You can decide if a traditional IRA is right for you by considering your current tax bracket and expected tax rate in retirement.


How can I file a distribution request form for a 403(b) rollover?

You can file a distribution request form for a 403(b) rollover by contacting your 403(b) plan administrator for the appropriate paperwork.


Connect with a Financial Advisor

Connect with a Financial Advisor Online or In Person

If you need a wealth management team to help you achieve your big-picture goals, we recommend scheduling a call with a financial advisor at 360 Financial. 360 Financial is one of Minnesota’s best independent wealth management firms with over 30 years experience. We work with clients inMinnesota and across the US. If you’d like to work with a team that always puts your best interests first and is committed to helping you create a lasting legacy, please get in touch. 


Will Grant enjoys empowering people to make informed decisions and seeing the positive impact his guidance can have on their lives.

About the Author

William Grant

Will Grant enjoys empowering people to make informed decisions and seeing the positive impact his guidance can have on their lives. Prior to joining 360, he spent seven years serving hundreds of clients at a boutique RIA focused on healthcare executives with equity compensation and then at a large, independent RIA. He earned a Bachelor of Science degree in Finance from Miami University and holds his Series 7 and 63 licenses through LPL Financial and his 65 license through 360 Financial.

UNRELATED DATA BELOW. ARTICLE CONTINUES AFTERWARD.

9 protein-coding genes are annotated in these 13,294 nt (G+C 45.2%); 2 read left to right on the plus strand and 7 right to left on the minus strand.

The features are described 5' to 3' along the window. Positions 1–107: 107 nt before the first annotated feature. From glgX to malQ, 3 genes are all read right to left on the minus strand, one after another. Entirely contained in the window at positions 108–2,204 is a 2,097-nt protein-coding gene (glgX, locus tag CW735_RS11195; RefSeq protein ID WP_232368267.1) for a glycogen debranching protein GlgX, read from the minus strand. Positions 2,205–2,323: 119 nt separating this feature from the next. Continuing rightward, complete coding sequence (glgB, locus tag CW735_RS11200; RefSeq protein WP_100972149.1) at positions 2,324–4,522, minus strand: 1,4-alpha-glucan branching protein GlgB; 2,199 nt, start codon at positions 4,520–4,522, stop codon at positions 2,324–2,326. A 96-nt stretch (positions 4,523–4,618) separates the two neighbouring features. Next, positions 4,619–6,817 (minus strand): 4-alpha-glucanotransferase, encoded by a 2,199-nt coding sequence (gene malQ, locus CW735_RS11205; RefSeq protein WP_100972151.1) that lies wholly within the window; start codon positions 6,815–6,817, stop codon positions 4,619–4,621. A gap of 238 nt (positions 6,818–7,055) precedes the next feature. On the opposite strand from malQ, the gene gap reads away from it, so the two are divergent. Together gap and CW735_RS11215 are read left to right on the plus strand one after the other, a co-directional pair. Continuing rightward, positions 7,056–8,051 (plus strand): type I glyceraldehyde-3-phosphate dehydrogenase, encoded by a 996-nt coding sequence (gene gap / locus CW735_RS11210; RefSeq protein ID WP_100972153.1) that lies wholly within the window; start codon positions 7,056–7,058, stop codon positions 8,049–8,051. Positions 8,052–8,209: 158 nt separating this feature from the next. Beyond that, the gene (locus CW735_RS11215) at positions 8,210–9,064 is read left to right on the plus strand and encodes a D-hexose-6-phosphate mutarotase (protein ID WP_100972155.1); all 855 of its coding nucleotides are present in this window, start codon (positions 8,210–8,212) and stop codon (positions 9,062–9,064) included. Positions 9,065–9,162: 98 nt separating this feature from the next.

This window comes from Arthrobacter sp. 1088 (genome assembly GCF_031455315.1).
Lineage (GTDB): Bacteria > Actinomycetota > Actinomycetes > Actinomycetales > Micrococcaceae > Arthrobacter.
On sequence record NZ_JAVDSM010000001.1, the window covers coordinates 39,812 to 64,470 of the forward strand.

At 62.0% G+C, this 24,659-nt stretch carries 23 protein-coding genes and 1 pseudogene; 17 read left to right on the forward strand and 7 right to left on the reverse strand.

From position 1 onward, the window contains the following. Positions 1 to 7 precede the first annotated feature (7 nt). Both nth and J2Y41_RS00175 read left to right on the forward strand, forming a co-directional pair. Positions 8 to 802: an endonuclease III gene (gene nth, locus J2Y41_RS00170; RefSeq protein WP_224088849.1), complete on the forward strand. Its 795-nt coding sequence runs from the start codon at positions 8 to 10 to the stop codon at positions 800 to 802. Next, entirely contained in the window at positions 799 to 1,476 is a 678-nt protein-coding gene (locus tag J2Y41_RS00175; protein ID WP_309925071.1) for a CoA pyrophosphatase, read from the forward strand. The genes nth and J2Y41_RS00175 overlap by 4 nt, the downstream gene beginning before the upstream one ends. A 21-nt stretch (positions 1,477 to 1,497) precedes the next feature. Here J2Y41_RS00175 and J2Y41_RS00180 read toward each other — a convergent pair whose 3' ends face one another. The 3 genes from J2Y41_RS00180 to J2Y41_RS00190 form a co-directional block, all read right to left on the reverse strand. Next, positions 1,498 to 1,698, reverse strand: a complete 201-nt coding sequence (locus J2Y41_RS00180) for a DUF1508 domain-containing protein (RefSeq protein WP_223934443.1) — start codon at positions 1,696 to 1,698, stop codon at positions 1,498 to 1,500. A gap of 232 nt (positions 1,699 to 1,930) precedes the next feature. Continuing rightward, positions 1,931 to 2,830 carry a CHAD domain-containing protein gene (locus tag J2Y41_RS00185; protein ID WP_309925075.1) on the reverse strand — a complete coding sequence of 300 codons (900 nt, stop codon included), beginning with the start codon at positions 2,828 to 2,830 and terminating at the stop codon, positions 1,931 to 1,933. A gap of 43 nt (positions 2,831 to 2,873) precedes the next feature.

Other Articles and Guides 

Schedule a Call

At 360 Financial, our clients come first. You deserve personalized attention. You’ll be happier and more confident in your financial future when you have an advisor who always puts your needs and best interest first. Schedule a 15-minute introductory call with a 360 financial advisor to see how we can help with your retirement, succession, tax, and estate planning.

This information is not intended to be a substitute for specific individualized tax or legal advice. We suggest that you discuss your specific situation with a qualified tax or legal advisor.

The opinions voiced in this material are for general information only and are not intended to provide specific advice or recommendations for any individual. Investing involves risk including loss of principal. No strategy assures success or protects against loss.


Contributions to a traditional IRA may be tax deductible in the contribution year, with current income tax due at withdrawal. Withdrawals prior to age 59 Ł may result in a 10% IRS penalty tax in addition to current income tax.


A Roth IRA offers tax deferral on any earnings in the account. Qualified withdrawals of earnings from the account are tax-free. Withdrawals of earnings prior to age 59 Ł or prior to the account being opened for 5 years, whichever is later, may result in a 10% IRS penalty tax. Limitations and restrictions may apply.


Traditional IRA account owners have considerations to make before performing a Roth IRA conversion. These primarily include income tax consequences on the converted amount in the year of conversion, withdrawal limitations from a Roth IRA, and income limitations for future contributions to a Roth IRA. In addition, if you are required to take a required minimum distribution (RMD) in the year you convert, you must do so before converting to a Roth IRA.


Commenting has been turned off.


 Top 11 Estate Planning Mistakes to Avoid + Simple Guide & Checklist